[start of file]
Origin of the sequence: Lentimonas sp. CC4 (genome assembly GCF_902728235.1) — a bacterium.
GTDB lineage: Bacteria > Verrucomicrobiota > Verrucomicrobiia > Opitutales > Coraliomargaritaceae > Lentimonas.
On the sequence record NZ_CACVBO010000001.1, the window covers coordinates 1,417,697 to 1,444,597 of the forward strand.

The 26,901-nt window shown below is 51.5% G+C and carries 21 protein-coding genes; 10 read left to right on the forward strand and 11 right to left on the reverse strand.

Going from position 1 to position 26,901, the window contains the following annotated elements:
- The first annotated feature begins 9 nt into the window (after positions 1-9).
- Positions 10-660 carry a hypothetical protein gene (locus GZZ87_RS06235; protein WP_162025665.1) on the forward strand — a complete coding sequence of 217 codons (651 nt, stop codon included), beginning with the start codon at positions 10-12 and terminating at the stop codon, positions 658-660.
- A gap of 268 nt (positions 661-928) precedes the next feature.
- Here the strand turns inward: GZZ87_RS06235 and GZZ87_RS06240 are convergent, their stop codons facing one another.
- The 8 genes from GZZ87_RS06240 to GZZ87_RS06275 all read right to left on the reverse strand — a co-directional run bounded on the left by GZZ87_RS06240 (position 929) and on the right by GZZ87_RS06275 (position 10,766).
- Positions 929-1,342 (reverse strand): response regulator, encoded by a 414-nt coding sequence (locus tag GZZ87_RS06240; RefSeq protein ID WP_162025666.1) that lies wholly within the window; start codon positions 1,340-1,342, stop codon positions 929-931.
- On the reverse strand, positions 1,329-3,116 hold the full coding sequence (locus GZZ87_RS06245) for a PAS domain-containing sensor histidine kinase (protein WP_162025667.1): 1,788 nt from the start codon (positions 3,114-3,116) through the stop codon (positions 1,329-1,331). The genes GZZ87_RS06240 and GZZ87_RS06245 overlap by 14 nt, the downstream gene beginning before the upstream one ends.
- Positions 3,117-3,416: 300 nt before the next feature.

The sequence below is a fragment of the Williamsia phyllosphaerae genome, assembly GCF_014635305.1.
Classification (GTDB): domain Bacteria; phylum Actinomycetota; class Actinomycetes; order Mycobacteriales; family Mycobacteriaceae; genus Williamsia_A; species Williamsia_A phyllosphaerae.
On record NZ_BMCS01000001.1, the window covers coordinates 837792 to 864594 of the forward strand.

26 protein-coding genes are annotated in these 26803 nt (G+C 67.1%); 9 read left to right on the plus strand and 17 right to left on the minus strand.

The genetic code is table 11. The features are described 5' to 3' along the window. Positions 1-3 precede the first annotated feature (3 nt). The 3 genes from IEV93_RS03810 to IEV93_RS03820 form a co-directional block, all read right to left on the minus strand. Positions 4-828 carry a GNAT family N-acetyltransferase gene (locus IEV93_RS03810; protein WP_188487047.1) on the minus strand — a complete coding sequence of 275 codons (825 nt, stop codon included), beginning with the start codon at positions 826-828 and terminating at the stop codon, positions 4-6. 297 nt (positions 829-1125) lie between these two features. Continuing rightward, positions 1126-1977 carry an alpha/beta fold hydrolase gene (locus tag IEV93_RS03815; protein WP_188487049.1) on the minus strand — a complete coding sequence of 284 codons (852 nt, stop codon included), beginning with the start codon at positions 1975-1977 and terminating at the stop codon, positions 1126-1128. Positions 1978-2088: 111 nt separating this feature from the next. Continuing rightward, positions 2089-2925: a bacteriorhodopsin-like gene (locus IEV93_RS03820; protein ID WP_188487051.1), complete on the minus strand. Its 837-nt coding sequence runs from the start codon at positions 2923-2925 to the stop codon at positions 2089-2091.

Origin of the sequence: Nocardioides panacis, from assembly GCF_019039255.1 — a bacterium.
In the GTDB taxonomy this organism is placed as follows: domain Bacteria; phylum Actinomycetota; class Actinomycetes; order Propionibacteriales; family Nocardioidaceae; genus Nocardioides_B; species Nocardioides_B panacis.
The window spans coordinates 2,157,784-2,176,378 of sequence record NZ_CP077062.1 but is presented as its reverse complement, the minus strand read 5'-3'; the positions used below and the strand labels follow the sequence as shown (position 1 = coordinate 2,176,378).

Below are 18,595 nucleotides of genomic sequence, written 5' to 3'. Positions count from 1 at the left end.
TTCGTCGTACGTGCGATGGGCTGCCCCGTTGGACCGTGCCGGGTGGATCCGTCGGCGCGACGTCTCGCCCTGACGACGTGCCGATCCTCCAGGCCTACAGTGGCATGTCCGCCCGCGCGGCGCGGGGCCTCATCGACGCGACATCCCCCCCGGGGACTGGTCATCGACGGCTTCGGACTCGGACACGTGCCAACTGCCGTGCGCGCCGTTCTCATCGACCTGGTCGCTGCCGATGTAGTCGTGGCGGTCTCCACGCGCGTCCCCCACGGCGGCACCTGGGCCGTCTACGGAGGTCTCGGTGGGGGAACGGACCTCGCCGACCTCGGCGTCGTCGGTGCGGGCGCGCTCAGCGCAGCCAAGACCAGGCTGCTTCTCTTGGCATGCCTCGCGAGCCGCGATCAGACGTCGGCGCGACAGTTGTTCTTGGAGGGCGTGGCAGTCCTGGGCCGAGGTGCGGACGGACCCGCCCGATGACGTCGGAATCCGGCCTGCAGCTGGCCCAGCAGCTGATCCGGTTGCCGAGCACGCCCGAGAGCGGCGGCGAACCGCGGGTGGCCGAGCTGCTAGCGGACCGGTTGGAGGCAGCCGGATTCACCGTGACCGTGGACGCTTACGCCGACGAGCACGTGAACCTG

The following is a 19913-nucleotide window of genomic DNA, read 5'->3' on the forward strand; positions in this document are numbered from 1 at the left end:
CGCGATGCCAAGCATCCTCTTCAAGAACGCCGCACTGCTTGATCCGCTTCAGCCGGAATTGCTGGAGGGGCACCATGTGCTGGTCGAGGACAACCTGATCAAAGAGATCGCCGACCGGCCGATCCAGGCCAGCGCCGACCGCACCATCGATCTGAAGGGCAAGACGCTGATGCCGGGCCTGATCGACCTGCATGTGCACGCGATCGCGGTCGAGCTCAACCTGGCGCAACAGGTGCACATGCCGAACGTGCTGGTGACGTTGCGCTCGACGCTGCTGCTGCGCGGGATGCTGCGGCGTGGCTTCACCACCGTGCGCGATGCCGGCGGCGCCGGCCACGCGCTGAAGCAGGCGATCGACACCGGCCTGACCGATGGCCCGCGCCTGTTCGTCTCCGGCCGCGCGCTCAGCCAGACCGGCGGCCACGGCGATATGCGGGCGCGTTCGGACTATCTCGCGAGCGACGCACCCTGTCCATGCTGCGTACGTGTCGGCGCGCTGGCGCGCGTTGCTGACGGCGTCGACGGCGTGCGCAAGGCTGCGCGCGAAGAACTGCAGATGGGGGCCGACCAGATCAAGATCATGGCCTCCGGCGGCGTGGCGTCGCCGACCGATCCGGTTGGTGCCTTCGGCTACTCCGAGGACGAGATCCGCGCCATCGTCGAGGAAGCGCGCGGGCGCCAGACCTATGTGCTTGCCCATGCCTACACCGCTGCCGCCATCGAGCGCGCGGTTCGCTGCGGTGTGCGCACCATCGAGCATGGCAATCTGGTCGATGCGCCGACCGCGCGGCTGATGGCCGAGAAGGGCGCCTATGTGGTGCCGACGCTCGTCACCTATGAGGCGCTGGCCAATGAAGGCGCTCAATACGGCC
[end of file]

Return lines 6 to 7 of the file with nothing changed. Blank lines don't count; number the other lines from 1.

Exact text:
- The first annotated feature begins 9 nt into the window (after positions 1-9).
- Positions 10-660 carry a hypothetical protein gene (locus GZZ87_RS06235; protein WP_162025665.1) on the forward strand — a complete coding sequence of 217 codons (651 nt, stop codon included), beginning with the start codon at positions 10-12 and terminating at the stop codon, positions 658-660.